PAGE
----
Abstract: Education plays a significant role in shaping a nation, and the proliferation of Internet-based educational opportunities has expanded distance learning modalities to all parts of the globe. However, though this mode of delivery is being capitalized upon as a result of the opportunities it offers, it is still new to many nations and institutions of learning. This article therefore reviews the best practices that make distance education works. This will better inform nations and their learning institutions as they capitalize on this mode for providing access to education.
Creativity and Education: Interactive Teaching Practices with a Gifted Student  [PDF]
Joulilda dos Reis Taucei, Tania Stoltz, Cleusa Valério Gabardo
Creative Education (CE) , 2015, DOI: 10.4236/ce.2015.621234
Abstract: There is increasing recognition of the need to encourage students of diverse educational levels to develop independent and creative reasoning. Teachers are therefore fundamental mediators in the planning of teaching strategies intended to develop these competencies. Taking these assumptions as a reference, a study1 was developed with the aim of investigating the interactive dynamics used in a Brazilian school to work with a high ability/gifted student, as well as to identify how this student’s relations with other subjects at school (colleagues, teachers, deputy head teacher (pedagoga)) are established. The qualitative research method was used, collecting data based on semi-structured interviews, focusing on a case study. The study involved one gifted student, his parents, six teachers and one deputy head teacher (pedagoga). The study showed that despite getting on well with his teachers, he has difficulty in making friends with students of his age. With regard to his involvement at school, he performs mental calculations easily and expresses himself mathematically in a creative manner, proposing differentiated ways of solving problems in the classroom. Nevertheless, the study confirmed that some teachers still have difficulty in working with gifted students. On the other hand, despite the difficulties, some teachers have made efforts to develop teaching practices based on social interaction, enabling the sharing of knowledge and skills among students, in addition to encouraging students to seek meaning in what they study. These practices are similar to the quest for meanings that Vygotsky (1997, 2004, 2008, 2009) emphasizes. The conclusion is reached that encouraging and developing creative activities are fundamental elements for performance and the incorporation of meanings with regard to contents taught at school.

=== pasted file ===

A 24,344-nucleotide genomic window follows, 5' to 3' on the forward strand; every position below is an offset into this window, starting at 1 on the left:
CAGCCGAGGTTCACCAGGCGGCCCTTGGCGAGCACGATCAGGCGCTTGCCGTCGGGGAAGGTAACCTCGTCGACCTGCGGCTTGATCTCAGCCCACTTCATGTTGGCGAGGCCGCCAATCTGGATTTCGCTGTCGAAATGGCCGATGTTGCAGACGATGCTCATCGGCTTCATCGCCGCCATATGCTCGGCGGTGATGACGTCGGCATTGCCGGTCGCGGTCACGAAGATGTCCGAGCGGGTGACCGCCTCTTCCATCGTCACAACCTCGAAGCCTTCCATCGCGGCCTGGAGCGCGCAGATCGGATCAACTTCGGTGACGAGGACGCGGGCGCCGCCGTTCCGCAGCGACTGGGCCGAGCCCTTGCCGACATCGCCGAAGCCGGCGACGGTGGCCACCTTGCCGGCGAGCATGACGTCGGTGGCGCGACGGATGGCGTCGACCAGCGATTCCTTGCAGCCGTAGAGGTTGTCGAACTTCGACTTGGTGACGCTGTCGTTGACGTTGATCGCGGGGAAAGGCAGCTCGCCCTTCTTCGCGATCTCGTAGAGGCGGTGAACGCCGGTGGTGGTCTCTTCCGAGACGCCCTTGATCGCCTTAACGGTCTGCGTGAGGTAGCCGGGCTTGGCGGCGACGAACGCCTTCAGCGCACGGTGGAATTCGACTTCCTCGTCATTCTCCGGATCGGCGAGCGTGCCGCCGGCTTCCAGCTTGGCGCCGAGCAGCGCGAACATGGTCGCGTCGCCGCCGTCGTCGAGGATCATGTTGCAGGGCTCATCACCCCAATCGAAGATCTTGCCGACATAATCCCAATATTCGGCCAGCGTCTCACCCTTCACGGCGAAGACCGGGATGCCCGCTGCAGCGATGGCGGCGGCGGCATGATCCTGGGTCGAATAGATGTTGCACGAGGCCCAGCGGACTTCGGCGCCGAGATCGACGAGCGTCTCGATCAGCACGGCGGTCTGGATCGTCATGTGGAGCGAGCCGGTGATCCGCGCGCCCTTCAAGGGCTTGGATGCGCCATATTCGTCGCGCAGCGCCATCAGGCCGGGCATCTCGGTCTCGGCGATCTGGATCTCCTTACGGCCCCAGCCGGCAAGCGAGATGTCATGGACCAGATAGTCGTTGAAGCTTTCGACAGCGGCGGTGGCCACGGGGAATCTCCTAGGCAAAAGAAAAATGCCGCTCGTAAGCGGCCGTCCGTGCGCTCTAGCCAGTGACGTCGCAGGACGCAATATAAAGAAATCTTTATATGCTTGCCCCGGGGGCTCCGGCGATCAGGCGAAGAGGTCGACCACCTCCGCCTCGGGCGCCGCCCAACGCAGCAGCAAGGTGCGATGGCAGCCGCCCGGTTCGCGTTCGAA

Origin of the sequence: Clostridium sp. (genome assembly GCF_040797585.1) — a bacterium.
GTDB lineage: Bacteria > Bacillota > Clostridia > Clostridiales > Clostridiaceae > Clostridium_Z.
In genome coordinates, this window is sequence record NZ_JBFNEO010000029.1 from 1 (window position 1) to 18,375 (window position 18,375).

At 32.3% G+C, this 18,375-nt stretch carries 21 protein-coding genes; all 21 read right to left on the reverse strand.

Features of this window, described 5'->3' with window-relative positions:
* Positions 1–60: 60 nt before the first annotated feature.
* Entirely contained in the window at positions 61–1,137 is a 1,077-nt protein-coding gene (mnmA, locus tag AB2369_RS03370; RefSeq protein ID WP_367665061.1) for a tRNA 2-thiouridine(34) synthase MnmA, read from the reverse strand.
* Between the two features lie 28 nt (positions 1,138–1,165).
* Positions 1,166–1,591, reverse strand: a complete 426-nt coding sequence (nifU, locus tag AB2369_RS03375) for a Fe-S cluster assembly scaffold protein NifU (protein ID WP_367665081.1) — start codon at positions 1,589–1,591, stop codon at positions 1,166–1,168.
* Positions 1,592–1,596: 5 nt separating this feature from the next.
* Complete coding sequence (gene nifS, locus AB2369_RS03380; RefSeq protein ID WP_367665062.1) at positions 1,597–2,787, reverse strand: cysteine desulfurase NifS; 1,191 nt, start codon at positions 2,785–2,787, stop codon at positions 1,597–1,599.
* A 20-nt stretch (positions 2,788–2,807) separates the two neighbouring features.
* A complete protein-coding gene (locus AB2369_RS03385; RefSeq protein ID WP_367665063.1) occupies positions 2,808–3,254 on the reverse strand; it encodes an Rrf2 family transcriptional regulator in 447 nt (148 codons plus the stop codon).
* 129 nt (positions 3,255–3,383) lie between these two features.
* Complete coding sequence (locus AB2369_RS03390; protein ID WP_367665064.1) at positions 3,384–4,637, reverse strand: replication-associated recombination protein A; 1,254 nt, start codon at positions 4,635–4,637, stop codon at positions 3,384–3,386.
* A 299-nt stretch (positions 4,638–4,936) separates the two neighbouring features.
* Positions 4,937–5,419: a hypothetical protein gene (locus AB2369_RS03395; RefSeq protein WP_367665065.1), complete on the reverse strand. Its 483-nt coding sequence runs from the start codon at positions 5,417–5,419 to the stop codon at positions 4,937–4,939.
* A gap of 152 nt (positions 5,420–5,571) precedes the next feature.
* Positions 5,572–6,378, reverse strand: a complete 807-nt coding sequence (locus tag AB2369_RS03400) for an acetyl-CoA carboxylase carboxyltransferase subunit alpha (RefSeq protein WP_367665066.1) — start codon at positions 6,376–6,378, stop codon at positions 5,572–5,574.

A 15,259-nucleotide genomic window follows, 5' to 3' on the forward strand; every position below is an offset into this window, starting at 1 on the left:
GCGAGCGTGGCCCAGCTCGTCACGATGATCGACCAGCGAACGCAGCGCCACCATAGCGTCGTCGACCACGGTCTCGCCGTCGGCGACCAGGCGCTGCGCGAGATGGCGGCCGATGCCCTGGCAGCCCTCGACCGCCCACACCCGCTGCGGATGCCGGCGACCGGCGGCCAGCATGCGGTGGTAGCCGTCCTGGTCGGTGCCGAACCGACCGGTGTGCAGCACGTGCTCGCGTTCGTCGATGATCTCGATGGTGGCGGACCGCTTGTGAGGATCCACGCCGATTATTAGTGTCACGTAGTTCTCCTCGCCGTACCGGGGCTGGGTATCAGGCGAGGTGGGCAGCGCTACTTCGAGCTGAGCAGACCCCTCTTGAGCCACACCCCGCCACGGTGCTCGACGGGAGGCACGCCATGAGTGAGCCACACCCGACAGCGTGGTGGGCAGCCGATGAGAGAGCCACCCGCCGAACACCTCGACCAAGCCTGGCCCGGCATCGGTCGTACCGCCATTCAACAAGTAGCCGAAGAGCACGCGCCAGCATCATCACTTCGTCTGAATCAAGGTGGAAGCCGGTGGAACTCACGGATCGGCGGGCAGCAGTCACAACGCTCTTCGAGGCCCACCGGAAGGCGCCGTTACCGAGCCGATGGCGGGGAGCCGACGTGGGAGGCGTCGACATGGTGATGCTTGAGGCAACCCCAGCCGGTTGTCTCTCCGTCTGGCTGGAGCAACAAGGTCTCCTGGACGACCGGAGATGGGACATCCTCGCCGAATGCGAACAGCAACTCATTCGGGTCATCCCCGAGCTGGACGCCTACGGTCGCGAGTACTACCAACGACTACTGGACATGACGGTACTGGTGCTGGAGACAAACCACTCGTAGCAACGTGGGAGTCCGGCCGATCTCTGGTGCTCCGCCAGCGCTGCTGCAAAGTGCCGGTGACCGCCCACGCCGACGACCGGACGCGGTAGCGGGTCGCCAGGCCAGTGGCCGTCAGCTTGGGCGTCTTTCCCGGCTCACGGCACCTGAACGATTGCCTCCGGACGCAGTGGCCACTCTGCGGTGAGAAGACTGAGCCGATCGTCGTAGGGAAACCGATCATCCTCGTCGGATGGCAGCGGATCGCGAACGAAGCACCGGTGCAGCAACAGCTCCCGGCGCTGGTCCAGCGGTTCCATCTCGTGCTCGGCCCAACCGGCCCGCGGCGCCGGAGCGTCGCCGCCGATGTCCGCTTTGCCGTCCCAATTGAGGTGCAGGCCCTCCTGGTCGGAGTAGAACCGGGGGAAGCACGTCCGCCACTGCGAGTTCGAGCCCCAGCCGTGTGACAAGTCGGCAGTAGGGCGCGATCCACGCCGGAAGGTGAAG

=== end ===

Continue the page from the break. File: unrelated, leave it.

Mathematical Modeling from Metacognitive Perspective Theory: A Review on STEM Integration Practices  [PDF]
Mohd Razip Bajuri, Siti Mistima Maat, Lilia Halim
Creative Education (CE) , 2018, DOI: 10.4236/ce.2018.914161
Abstract: This study presents to identify mathematical modeling is the least elements focusing on current STEM integration practices. Through this study, a review of the existing practice of STEM integration curriculums, models, modules, and programmes was undertaken to confirm the issue. The database reviewed to confirm this issue is from Social Sciences Citation Index with keyword “Mathematical Modeling,” “STEM curriculum,” “STEM model,” “STEM module” and “STEM program.” As a result, these studies confirmed that mathematical modeling activities were the least focusing on existing STEM integration practices and the theory of metacognation and the theory of sosial interactiondevelopment could promote these abilities.
Maize Storage and Consumption Practices of Farmers in Handeni District, Tanzania: Corollaries for Mycotoxin Contamination  [PDF]
Ibrahim Shabani, Martin E. Kimanya, Peter N. Gichuhi, Conrad Bonsi, Adelia C. Bovell-Benjamin